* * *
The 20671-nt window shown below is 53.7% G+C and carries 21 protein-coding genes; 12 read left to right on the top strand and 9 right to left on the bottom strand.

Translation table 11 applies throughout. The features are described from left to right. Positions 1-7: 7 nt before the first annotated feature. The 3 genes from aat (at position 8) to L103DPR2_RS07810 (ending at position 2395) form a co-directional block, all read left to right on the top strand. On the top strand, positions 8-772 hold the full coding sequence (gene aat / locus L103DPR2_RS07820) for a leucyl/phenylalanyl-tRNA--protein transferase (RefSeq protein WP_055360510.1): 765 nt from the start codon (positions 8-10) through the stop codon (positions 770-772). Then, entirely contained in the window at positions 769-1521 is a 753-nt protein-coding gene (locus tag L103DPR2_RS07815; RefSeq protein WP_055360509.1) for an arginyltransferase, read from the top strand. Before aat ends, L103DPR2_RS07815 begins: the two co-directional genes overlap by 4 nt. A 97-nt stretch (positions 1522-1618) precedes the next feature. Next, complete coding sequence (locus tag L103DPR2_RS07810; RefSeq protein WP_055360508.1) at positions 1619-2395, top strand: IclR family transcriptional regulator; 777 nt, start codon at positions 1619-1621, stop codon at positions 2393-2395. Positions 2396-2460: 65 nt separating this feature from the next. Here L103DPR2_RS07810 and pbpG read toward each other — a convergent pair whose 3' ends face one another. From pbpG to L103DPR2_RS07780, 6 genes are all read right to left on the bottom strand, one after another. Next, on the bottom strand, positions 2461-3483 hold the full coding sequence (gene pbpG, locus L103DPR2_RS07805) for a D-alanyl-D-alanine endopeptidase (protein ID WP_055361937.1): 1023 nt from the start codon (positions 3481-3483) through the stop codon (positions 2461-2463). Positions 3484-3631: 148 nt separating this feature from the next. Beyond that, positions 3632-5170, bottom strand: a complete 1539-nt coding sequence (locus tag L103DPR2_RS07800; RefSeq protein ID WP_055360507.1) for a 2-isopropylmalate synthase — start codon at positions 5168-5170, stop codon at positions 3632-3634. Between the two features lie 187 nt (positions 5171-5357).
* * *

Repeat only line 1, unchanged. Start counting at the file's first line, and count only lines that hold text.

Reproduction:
The 20671-nt window shown below is 53.7% G+C and carries 21 protein-coding genes; 12 read left to right on the top strand and 9 right to left on the bottom strand.